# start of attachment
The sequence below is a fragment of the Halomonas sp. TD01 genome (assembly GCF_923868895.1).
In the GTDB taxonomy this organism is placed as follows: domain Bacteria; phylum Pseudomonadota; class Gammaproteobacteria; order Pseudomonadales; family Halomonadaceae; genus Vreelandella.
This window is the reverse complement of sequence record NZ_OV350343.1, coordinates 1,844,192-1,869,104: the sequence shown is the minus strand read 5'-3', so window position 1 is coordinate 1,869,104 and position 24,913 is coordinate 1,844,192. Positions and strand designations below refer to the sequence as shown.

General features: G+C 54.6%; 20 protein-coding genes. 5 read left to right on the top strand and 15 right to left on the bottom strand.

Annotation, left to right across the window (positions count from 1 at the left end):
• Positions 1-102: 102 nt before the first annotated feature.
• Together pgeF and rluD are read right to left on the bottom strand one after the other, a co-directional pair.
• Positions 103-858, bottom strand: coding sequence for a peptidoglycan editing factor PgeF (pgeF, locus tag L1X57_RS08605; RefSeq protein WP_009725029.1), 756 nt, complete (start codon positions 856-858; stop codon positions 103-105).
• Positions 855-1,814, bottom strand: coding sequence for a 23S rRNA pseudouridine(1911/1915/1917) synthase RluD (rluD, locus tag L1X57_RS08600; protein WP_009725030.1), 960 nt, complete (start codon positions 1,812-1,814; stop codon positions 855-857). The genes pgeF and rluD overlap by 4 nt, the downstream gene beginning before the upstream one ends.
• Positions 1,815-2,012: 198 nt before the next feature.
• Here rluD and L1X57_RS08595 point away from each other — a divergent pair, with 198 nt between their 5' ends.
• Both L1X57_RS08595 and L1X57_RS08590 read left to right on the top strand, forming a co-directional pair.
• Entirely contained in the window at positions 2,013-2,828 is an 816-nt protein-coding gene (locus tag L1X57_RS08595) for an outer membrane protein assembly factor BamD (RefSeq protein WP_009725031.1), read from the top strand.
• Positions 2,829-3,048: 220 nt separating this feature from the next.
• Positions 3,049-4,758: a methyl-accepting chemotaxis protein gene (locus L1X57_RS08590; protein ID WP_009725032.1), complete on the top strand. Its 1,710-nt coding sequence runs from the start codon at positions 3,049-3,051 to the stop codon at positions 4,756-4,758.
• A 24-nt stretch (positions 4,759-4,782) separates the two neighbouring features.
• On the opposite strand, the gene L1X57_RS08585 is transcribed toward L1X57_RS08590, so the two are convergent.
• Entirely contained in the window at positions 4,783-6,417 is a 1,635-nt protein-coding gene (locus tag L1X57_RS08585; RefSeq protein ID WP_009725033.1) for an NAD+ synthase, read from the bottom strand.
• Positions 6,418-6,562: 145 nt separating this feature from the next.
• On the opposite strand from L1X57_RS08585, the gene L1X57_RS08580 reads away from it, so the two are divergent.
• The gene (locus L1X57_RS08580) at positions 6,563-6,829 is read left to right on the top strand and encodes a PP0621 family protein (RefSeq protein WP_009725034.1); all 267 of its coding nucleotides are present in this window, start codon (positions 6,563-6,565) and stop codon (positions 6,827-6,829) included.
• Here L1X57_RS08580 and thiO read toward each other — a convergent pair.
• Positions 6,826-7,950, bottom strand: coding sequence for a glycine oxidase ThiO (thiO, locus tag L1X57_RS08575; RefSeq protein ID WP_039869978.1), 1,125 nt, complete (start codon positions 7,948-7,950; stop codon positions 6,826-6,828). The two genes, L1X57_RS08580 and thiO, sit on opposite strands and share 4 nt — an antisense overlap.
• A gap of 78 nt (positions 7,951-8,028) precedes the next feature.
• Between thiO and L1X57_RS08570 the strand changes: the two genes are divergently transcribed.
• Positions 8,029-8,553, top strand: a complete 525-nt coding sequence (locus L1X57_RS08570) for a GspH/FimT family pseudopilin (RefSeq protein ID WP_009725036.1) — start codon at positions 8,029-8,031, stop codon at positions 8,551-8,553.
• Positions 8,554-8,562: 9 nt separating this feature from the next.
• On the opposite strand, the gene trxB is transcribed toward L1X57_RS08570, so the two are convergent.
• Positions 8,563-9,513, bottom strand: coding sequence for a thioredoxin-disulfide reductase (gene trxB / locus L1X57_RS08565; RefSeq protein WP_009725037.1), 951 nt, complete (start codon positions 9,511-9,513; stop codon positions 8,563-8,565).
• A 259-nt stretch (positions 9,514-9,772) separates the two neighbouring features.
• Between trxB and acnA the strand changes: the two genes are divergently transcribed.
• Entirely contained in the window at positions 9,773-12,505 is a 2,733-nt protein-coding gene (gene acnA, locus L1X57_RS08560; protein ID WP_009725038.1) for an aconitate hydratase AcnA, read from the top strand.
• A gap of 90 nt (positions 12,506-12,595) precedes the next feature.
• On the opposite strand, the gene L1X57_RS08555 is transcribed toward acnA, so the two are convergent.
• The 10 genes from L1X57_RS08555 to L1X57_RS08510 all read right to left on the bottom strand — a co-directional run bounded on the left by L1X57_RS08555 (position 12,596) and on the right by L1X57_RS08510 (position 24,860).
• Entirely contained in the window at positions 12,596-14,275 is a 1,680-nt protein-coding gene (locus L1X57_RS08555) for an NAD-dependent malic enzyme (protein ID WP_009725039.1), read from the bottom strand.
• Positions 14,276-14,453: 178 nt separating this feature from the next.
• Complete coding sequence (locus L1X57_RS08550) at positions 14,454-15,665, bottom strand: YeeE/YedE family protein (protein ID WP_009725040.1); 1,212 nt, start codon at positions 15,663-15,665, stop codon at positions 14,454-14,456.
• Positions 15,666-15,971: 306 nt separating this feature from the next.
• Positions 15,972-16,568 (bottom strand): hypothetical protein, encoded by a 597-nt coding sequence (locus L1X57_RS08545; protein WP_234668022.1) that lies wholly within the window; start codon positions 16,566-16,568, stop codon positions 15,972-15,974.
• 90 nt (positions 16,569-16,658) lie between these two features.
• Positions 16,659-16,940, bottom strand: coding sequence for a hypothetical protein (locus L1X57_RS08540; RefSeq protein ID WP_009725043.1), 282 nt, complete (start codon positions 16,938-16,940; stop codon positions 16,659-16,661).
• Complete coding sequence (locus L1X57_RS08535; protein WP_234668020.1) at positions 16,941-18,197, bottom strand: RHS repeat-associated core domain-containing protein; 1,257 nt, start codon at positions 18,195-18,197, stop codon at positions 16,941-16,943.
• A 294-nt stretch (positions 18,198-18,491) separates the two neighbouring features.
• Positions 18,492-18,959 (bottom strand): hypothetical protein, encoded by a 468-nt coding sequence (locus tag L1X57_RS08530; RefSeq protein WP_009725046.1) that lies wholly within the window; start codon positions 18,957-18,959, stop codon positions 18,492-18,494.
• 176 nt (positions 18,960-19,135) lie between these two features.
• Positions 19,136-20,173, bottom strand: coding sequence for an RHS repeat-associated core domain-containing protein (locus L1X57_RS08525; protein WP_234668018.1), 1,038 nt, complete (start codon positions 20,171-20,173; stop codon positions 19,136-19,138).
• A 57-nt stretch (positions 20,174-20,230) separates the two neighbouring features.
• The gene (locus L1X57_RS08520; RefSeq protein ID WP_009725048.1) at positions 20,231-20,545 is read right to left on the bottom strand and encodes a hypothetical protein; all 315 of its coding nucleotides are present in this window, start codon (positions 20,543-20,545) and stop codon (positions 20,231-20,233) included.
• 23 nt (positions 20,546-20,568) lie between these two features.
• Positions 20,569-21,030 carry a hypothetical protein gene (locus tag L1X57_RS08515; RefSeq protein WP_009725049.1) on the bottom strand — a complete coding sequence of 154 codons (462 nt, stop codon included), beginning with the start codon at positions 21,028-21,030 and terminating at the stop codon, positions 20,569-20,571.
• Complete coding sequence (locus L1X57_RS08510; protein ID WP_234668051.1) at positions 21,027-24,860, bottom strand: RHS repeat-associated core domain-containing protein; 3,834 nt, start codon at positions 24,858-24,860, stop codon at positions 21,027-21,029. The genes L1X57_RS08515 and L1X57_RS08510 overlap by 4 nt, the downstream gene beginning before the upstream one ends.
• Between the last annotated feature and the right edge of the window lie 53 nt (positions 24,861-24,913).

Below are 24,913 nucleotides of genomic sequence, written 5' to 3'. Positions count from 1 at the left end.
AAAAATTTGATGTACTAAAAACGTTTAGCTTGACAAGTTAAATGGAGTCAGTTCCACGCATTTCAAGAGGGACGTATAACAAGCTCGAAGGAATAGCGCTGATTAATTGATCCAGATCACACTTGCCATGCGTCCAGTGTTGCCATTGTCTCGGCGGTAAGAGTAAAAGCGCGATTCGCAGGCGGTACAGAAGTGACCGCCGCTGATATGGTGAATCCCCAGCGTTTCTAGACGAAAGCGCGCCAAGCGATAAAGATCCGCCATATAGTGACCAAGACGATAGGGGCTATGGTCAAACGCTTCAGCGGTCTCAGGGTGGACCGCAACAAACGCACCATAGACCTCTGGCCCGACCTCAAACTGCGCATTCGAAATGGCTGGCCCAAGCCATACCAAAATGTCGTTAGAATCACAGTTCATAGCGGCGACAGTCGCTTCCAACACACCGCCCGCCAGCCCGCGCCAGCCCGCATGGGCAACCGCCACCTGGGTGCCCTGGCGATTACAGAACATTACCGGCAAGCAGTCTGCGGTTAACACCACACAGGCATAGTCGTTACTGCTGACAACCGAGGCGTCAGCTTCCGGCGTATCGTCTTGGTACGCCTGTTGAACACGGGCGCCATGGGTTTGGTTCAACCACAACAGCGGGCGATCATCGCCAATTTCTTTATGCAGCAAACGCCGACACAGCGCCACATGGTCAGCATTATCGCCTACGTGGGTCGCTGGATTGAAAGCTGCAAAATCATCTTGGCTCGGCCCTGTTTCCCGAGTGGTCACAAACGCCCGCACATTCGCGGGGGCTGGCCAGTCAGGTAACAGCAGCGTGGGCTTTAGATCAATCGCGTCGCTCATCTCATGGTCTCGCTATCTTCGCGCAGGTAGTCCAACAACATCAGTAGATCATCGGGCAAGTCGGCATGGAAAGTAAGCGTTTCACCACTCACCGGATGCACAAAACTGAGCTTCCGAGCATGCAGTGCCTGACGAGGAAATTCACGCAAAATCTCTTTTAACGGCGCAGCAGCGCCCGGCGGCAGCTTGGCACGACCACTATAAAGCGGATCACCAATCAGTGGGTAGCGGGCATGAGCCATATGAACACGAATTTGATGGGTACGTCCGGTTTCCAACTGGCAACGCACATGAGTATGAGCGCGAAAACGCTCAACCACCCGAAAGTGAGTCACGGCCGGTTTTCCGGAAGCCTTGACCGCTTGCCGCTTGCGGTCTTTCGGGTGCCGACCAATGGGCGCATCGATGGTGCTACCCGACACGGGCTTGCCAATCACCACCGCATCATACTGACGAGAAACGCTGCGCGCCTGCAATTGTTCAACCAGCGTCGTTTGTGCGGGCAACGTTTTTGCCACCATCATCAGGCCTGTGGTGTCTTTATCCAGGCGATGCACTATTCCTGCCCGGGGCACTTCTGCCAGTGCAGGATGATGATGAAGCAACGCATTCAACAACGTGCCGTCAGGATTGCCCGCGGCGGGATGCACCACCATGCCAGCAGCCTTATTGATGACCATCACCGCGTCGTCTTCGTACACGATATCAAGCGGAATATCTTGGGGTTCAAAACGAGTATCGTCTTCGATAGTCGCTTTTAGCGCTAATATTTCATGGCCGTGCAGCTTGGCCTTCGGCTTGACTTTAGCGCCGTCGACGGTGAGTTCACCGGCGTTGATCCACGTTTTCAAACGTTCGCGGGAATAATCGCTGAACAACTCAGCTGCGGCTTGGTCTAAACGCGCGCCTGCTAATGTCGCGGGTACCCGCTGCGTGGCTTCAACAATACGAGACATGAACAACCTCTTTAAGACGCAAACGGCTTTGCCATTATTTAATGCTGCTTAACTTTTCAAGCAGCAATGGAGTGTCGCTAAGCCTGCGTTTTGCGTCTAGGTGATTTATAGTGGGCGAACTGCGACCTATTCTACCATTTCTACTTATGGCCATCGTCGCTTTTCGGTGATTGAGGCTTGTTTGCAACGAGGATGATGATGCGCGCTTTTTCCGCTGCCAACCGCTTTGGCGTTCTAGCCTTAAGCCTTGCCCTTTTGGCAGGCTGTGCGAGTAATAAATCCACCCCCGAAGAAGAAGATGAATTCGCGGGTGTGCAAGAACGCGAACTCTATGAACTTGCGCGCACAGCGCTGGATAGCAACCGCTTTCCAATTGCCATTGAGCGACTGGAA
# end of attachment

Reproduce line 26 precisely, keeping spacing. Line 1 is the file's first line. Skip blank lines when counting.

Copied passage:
• Positions 8,029-8,553, top strand: a complete 525-nt coding sequence (locus L1X57_RS08570) for a GspH/FimT family pseudopilin (RefSeq protein ID WP_009725036.1) — start codon at positions 8,029-8,031, stop codon at positions 8,551-8,553.